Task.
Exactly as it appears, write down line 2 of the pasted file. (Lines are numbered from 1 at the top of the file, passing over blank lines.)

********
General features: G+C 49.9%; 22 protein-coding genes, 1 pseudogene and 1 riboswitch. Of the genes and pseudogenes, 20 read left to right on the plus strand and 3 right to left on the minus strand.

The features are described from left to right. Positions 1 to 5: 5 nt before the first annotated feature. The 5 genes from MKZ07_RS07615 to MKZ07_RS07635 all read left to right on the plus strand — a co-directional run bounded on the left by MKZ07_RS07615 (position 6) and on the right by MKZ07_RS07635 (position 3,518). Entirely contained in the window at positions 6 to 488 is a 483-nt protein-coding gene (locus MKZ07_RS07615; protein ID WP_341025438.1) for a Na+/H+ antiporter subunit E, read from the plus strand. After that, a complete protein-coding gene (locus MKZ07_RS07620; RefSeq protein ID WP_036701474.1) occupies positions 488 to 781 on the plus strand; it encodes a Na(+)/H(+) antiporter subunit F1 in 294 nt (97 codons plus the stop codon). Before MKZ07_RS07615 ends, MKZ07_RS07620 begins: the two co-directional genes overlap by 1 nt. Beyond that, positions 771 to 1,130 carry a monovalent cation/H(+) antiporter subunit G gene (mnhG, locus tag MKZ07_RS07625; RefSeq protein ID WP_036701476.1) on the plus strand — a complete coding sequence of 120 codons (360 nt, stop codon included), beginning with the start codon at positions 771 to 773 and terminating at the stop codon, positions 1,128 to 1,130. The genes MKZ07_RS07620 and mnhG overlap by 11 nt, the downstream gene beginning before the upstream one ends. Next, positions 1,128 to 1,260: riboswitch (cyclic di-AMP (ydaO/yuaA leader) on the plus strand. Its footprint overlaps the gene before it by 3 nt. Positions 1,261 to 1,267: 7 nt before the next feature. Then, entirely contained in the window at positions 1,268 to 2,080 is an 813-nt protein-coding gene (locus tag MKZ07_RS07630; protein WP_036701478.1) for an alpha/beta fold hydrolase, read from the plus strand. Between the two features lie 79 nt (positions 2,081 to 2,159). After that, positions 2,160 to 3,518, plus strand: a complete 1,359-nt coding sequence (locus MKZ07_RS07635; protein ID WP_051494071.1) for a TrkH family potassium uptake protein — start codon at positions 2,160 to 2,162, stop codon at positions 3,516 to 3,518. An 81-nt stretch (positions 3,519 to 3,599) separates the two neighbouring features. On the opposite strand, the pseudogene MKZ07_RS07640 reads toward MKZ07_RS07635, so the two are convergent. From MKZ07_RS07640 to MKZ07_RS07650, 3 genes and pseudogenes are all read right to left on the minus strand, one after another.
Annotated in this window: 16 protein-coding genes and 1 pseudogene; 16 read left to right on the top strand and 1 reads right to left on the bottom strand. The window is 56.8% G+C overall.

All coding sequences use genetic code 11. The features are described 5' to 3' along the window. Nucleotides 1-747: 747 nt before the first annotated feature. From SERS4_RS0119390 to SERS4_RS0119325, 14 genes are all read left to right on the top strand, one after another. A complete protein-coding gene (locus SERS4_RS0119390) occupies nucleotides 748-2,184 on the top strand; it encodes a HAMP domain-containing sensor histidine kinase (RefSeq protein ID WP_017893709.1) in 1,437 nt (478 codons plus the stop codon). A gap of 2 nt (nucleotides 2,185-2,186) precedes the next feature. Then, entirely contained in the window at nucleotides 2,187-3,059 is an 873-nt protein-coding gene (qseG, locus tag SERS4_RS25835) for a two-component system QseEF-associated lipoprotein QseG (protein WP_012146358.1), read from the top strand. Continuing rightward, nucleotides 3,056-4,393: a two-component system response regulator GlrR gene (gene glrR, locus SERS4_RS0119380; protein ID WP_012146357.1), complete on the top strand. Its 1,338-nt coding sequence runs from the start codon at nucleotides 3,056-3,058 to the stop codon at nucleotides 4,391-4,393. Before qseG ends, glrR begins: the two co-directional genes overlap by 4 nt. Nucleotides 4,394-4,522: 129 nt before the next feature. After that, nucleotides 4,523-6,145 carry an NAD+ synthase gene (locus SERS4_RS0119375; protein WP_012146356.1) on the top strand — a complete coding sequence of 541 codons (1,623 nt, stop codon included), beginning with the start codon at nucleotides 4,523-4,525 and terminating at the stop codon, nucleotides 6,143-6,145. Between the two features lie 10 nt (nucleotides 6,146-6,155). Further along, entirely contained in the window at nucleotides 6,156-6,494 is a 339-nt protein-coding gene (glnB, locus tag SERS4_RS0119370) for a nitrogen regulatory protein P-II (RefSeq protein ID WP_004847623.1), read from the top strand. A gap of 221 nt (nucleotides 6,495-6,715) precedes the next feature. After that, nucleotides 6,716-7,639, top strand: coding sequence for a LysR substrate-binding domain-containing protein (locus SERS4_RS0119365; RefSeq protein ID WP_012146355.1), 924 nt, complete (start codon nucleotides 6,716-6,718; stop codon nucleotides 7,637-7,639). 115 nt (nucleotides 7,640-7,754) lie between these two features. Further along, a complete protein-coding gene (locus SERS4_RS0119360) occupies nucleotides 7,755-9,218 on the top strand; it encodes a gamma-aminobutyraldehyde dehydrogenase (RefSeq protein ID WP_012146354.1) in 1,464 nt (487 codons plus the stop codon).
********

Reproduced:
The features are described from left to right. Positions 1 to 5: 5 nt before the first annotated feature. The 5 genes from MKZ07_RS07615 to MKZ07_RS07635 all read left to right on the plus strand — a co-directional run bounded on the left by MKZ07_RS07615 (position 6) and on the right by MKZ07_RS07635 (position 3,518). Entirely contained in the window at positions 6 to 488 is a 483-nt protein-coding gene (locus MKZ07_RS07615; protein ID WP_341025438.1) for a Na+/H+ antiporter subunit E, read from the plus strand. After that, a complete protein-coding gene (locus MKZ07_RS07620; RefSeq protein ID WP_036701474.1) occupies positions 488 to 781 on the plus strand; it encodes a Na(+)/H(+) antiporter subunit F1 in 294 nt (97 codons plus the stop codon). Before MKZ07_RS07615 ends, MKZ07_RS07620 begins: the two co-directional genes overlap by 1 nt. Beyond that, positions 771 to 1,130 carry a monovalent cation/H(+) antiporter subunit G gene (mnhG, locus tag MKZ07_RS07625; RefSeq protein ID WP_036701476.1) on the plus strand — a complete coding sequence of 120 codons (360 nt, stop codon included), beginning with the start codon at positions 771 to 773 and terminating at the stop codon, positions 1,128 to 1,130. The genes MKZ07_RS07620 and mnhG overlap by 11 nt, the downstream gene beginning before the upstream one ends. Next, positions 1,128 to 1,260: riboswitch (cyclic di-AMP (ydaO/yuaA leader) on the plus strand. Its footprint overlaps the gene before it by 3 nt. Positions 1,261 to 1,267: 7 nt before the next feature. Then, entirely contained in the window at positions 1,268 to 2,080 is an 813-nt protein-coding gene (locus tag MKZ07_RS07630; protein WP_036701478.1) for an alpha/beta fold hydrolase, read from the plus strand. Between the two features lie 79 nt (positions 2,081 to 2,159). After that, positions 2,160 to 3,518, plus strand: a complete 1,359-nt coding sequence (locus MKZ07_RS07635; protein ID WP_051494071.1) for a TrkH family potassium uptake protein — start codon at positions 2,160 to 2,162, stop codon at positions 3,516 to 3,518. An 81-nt stretch (positions 3,519 to 3,599) separates the two neighbouring features. On the opposite strand, the pseudogene MKZ07_RS07640 reads toward MKZ07_RS07635, so the two are convergent. From MKZ07_RS07640 to MKZ07_RS07650, 3 genes and pseudogenes are all read right to left on the minus strand, one after another.